There are 3 values that describe the power of an Estimote beacon’s signal: Broadcasting Power, RSSI and Measured Power. Read more about the differences between them
Broadcasting Power is the power with which the beacon broadcasts its signal, i.e. the power with which the signal leaves the beacon’s antenna. The owner of the beacon can change this setting e.g. using the Estimote app. The value ranges between -30 dBm and +4 dBm, lowest to highest power settings respectively. The higher the power, the bigger the beacon’s range and the more stable the signal, but it also shortens the battery life of the beacon—so you might want to consider lowering it to the minimum required by your use case.
RSSI is the strength of the beacon’s signal as seen on the receiving device, e.g. a smartphone. In general, the greater the distance between the device and the beacon, the lesser the strength of the received signal. Think: if you drop a stone into a container with water, the wave is bigger near the point of impact and smaller further away.
This inverse relation between the distance and RSSI is used to estimate the approximate distance between the device and the beacon using another value defined by the iBeacon standard: Measured Power (see below).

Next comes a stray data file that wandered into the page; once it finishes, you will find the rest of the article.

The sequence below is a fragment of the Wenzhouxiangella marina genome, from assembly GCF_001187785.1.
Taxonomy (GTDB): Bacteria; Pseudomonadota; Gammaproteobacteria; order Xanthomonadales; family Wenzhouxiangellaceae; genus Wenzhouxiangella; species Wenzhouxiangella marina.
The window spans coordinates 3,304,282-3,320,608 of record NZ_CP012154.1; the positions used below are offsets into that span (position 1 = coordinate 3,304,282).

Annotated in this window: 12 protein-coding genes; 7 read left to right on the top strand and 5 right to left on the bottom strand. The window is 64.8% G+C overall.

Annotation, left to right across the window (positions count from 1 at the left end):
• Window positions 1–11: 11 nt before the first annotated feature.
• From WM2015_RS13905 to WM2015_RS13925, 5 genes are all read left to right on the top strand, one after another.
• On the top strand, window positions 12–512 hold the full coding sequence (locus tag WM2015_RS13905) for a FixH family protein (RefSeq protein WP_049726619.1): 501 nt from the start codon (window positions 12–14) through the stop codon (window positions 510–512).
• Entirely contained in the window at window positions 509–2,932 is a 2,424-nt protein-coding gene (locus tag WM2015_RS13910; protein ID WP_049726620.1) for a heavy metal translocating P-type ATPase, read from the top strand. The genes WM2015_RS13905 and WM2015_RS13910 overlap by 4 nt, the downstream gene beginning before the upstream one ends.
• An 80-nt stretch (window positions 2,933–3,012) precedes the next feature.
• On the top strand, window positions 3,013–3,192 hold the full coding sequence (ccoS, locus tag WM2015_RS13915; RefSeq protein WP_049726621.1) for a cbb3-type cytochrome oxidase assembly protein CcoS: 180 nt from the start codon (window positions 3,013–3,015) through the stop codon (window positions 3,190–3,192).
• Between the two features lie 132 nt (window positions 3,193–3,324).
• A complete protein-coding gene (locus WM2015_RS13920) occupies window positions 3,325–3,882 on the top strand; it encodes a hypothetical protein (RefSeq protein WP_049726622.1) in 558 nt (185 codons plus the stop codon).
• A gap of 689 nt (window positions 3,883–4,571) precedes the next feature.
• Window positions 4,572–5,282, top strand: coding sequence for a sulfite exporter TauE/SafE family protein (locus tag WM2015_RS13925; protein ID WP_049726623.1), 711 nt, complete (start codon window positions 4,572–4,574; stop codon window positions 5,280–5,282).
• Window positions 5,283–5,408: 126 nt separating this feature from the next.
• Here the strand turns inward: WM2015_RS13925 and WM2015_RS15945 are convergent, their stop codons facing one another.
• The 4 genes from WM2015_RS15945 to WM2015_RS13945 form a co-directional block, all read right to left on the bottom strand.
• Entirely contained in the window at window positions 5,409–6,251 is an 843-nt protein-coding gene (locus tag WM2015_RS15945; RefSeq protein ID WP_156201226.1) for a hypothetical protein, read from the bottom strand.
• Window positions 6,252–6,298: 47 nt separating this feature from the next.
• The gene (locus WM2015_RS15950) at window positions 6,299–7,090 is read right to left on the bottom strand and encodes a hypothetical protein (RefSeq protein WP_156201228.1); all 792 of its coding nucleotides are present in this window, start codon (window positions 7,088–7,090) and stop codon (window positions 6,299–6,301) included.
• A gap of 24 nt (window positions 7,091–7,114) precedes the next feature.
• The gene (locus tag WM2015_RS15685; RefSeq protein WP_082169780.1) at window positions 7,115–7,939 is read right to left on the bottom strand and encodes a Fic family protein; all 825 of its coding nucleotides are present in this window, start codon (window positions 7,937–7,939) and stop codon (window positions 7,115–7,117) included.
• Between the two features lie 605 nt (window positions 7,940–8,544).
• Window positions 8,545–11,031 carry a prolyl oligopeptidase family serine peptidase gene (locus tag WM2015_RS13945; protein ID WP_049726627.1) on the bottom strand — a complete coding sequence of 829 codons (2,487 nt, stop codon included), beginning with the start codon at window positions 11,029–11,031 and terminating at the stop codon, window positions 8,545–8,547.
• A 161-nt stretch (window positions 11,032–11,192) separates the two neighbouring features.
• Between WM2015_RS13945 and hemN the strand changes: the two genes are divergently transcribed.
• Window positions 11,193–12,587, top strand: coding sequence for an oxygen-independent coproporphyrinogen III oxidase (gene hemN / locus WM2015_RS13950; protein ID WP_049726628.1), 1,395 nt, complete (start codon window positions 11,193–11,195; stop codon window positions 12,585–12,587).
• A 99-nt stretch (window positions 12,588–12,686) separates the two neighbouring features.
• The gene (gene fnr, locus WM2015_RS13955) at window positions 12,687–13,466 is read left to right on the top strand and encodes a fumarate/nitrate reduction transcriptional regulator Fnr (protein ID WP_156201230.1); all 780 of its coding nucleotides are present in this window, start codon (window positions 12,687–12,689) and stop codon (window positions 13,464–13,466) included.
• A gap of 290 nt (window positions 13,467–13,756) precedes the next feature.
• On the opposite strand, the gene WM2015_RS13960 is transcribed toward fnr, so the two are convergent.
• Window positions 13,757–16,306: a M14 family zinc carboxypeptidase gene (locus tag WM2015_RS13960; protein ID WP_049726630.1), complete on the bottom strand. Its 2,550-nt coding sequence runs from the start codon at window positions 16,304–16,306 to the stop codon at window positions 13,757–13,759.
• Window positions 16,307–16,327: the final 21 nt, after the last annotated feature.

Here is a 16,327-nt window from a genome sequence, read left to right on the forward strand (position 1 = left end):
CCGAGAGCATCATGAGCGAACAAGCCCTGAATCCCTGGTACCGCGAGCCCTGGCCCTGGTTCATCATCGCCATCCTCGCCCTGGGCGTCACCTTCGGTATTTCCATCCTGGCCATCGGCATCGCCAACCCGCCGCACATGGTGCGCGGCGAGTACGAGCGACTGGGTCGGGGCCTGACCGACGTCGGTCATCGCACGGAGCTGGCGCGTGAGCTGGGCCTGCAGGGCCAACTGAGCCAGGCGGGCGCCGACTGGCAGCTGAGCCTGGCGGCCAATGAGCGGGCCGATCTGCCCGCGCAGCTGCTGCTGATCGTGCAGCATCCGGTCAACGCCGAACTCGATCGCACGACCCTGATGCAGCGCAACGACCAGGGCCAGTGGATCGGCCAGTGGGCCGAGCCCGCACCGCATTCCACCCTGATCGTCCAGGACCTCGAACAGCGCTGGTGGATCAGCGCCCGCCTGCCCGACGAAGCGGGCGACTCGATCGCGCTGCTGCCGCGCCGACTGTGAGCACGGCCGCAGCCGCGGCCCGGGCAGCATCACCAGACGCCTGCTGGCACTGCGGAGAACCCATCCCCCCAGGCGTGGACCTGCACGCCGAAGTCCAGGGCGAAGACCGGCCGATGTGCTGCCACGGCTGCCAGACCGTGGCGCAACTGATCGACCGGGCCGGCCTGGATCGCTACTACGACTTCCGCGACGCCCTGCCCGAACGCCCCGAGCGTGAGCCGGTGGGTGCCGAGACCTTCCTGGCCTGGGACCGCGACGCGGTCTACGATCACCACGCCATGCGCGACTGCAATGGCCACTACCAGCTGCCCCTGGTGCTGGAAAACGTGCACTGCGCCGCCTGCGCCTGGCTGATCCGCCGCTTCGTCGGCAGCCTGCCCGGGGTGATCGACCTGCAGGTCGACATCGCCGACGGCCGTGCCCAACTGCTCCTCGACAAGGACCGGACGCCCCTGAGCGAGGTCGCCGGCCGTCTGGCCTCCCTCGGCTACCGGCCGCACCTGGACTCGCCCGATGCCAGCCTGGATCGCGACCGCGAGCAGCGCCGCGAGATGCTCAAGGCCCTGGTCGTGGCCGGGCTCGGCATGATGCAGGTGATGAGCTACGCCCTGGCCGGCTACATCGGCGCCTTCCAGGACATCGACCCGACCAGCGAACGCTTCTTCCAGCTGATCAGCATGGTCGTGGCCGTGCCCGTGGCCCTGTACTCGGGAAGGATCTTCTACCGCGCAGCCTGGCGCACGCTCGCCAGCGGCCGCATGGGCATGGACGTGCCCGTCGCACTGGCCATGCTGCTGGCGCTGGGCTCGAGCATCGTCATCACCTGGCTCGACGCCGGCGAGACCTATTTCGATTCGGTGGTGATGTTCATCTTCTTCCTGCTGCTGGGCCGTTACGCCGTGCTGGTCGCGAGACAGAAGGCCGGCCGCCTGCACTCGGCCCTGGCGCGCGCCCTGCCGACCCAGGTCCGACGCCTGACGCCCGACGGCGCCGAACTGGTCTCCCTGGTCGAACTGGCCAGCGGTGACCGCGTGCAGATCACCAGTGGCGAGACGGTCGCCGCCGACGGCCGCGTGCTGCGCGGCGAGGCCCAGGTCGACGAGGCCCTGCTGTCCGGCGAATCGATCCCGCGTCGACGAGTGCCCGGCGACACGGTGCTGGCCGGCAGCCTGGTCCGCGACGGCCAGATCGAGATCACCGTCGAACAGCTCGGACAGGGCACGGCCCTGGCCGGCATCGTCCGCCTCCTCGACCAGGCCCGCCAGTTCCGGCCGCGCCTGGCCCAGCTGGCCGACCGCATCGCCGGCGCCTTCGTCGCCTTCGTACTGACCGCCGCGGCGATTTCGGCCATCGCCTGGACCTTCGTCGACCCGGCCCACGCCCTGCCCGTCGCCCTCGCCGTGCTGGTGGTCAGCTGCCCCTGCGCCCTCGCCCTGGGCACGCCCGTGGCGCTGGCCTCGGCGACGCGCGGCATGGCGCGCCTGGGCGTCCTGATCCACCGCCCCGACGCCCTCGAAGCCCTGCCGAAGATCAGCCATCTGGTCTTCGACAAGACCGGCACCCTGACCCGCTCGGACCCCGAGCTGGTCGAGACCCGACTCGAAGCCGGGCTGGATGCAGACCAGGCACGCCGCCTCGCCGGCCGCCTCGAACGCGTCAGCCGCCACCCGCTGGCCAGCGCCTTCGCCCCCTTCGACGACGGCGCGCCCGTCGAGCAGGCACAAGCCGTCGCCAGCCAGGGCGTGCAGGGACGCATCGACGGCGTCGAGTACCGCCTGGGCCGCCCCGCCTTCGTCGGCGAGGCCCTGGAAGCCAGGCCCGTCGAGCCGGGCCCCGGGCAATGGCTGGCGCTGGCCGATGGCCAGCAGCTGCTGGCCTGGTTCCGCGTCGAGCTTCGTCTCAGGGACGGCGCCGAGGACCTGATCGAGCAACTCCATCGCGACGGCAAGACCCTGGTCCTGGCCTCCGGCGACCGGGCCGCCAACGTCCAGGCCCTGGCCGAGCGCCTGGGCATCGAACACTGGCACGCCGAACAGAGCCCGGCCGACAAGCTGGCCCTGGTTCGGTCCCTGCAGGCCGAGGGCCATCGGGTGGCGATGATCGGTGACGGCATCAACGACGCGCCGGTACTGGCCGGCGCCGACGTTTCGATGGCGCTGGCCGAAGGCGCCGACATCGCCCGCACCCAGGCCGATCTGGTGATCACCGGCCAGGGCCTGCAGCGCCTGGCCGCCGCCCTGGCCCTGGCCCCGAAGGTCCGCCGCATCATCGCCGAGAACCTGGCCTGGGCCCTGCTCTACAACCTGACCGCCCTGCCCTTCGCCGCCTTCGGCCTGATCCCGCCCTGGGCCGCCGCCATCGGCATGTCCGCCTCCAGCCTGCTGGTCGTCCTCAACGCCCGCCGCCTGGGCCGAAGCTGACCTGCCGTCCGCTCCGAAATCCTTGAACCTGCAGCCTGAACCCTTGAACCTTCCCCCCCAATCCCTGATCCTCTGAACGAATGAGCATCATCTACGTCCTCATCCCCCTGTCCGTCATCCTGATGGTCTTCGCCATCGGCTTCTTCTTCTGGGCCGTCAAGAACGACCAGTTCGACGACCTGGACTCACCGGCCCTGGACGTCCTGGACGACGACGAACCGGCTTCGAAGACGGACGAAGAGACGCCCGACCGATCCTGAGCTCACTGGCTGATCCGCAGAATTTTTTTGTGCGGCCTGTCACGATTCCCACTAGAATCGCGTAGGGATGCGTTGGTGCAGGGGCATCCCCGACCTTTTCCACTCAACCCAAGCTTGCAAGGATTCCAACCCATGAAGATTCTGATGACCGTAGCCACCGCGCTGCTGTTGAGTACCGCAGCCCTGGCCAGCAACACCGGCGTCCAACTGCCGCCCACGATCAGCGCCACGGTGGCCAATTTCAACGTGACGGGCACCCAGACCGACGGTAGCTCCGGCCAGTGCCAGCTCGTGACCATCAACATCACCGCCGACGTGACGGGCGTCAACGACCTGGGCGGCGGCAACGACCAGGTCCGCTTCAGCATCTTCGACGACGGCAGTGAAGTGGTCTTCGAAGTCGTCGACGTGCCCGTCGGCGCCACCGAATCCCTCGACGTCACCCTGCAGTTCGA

Note that, due to external factors which influence the Bluetooth radio wave broadcasted by beacons—such as absorption, interference or diffraction—the RSSI value tends to fluctuate. The further away the device is from the beacon, the more unstable the RSSI readings will be. And, since distance approximation is based on RSSI, this directly translates to less accurate estimates at greater distances.
Measured Power is a factory-calibrated, read-only constant which indicates what’s the expected RSSI at a distance of 1 meter to the beacon. Combined with RSSI, this allows to estimate the actual distance between the device and the beacon.